That was a lot of ammo. There’s a parallel here to the “large capacity” magazines that Northam wants to ban. And there’s an irony that Fairfax County is now the center of the blue wave that supports Dunmoresque gun bans.

The rest is history. In 1775 the Redcoats marched to seize colonists’ arms at Lexington and Concord and the Americans repulsed them. The inhabitants of Boston were ordered to turn in their guns, which were seized by British General Gage. The Continental Congress cited this perfidy in the Declaration of Causes of Taking Up Arms.

Nothing like that will happen today. Counties that have declared themselves Second Amendment sanctuaries make clear their dedication to use all lawful means to protect their constitutional rights. Law-enforcement authorities have scarce resources and must choose how to allocate them. Work to solve murders and robberies, or track down gun owners because they have rifles with those oh-so-deadly pistol grips or adjustable stocks? That’s a no-brainer.

But those who support filling the prisons with law-abiding citizens just because they have, for instance, a rifle that will also shoot flares—which is nothing more than a distress signal—should remember our history. The Second Amendment was adopted to prevent exactly those kinds of infringements.

A Second Amendment sanctuary shouldn’t be any more controversial than a First Amendment sanctuary. Imagine if the governor signed a law banning books he didn’t like, then sent police to search houses to confiscate them and arrest their owners, who would be charged with a felony. He could then have a book burning alongside of his massive gun melting…

Click here to read the entire article at Independent Institute.

American Militias After the Civil War: From Black Codes to the Black Panthers and Beyond

Ammo.com has written a long article on the history of militias in America. Here is an excerpt from the second part of that article, titled American Militias after the Civil War: From Black Codes to the Black Panthers and Beyond. If you find this interesting, please read the entire article at Ammo.com, starting with the first part.

The Civil War (1861-1865) was nothing less than a revolutionary reorganization of American government, society, and economics. It claimed almost as many lives as every other U.S. conflict combined and, by war’s bloody logic, forged the nation which the Founding Fathers could not by settling once and for all lingering national questions about state sovereignty and slavery.

The postwar period, however, was one of arguably greater turmoil than the war itself. This is because many men in the South did not, in fact, lay down their arms at the end of the War. What’s more, freedmen, former slaves that were now American citizens, had to take defensive measures against pro-Democratic Party partisans, the most famous of whom were the Ku Klux Klan.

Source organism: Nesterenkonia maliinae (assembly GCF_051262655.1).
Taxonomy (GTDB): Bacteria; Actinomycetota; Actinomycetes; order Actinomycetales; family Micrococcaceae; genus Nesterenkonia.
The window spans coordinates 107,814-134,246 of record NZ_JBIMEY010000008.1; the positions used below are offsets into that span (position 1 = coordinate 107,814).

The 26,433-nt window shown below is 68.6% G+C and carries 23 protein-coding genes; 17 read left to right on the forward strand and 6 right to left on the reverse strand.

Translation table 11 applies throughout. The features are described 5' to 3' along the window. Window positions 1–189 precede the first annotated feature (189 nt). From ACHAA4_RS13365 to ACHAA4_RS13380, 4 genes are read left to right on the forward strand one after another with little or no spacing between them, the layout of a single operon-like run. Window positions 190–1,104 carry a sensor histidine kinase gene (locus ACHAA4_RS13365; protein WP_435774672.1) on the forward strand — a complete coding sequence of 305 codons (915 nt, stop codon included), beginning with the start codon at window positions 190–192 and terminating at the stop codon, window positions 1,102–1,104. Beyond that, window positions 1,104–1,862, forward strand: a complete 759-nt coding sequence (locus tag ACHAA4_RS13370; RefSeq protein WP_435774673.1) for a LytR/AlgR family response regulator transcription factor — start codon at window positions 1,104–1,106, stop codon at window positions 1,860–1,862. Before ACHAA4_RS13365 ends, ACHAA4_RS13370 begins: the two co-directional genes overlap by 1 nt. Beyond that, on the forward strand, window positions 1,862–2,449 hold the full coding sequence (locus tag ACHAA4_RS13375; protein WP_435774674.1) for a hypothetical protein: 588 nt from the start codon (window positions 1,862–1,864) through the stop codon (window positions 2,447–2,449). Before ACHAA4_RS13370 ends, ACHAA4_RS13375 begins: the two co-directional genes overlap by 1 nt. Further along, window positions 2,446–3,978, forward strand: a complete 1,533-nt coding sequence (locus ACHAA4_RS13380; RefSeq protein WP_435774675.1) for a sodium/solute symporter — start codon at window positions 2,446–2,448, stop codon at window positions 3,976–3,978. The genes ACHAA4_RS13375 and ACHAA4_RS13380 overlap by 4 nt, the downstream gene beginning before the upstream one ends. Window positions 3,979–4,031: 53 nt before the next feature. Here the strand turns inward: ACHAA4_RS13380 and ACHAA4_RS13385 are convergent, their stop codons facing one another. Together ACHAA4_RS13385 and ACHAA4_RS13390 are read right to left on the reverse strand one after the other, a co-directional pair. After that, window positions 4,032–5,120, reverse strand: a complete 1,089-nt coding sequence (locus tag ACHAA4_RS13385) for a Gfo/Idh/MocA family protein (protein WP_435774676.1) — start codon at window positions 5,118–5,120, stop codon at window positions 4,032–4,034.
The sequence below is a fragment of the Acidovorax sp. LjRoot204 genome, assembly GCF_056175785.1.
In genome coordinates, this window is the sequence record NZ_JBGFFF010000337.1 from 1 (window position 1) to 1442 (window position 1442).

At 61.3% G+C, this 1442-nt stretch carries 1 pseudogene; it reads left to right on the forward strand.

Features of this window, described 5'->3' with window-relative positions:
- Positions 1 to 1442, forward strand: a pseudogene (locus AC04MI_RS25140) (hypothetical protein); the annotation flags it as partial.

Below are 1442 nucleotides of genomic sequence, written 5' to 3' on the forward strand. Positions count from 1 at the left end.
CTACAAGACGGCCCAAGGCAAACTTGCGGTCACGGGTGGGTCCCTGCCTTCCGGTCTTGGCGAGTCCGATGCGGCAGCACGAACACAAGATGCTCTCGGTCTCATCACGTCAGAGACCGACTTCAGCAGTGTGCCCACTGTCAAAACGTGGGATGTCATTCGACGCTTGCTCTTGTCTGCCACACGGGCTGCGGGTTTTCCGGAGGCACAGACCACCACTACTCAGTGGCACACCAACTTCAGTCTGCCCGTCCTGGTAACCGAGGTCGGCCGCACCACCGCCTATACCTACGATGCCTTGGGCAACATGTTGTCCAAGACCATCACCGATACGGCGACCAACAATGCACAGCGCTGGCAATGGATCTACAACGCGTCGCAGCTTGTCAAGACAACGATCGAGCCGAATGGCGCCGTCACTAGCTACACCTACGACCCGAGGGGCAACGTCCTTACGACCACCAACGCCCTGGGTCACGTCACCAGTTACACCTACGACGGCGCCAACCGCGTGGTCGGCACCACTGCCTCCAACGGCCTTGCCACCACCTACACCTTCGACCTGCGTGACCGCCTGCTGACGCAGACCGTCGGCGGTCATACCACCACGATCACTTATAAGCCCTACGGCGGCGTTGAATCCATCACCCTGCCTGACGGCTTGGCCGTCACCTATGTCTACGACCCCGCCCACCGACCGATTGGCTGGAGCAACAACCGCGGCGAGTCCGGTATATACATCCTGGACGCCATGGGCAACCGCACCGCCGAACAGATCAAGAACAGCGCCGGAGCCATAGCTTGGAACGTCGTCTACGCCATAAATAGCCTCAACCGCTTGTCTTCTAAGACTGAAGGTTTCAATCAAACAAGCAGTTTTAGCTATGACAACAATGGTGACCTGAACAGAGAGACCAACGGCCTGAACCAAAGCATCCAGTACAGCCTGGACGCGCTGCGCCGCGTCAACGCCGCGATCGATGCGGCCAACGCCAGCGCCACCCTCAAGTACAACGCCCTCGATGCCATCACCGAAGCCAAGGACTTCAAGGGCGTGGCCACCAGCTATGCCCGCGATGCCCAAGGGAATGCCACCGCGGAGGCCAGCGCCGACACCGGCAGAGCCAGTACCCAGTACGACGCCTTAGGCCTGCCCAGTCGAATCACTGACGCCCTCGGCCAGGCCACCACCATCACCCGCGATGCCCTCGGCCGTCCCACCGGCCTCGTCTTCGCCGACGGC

America’s militia has existed for a number of purposes and has exercised a surprising number of roles over the years. But at its core, it’s a bulwark of the power of the country against the power of the state…

The Reconstruction Era (1865-1877) is one of the most fascinating – and violent – periods of American history. After the defeat of the Confederate States, the United States Army took direct control of the quelled rebel states. Elections were eventually held and Republicans won every state, with the exception of Virginia. The state governments then organized militias, which were comprised of a majority of black men.

To say that there was racial tension in the former Confederate states would be an understatement. Not only was the South under continued military occupation, but they were also being occupied by their former slaves, now armed by what was until very recently a foreign power. The white population of the South responded to what they considered to be an attack on them and their rights by organizing militias of their own, despite the fact that this was prohibited by law. In fact, postbellum laws on militia organization prohibited drilling, parading, or organizing…

A correspondent writing at the time spoke of the palpable fear of the white population: He believed that a massacre of the entire white population was impending. This anxiety is what led to the so-called “Black Codes” of the postwar era, which included tight restrictions on the weapons that could be owned by free blacks – if any at all. Some laws even restricted blacks from owning knives.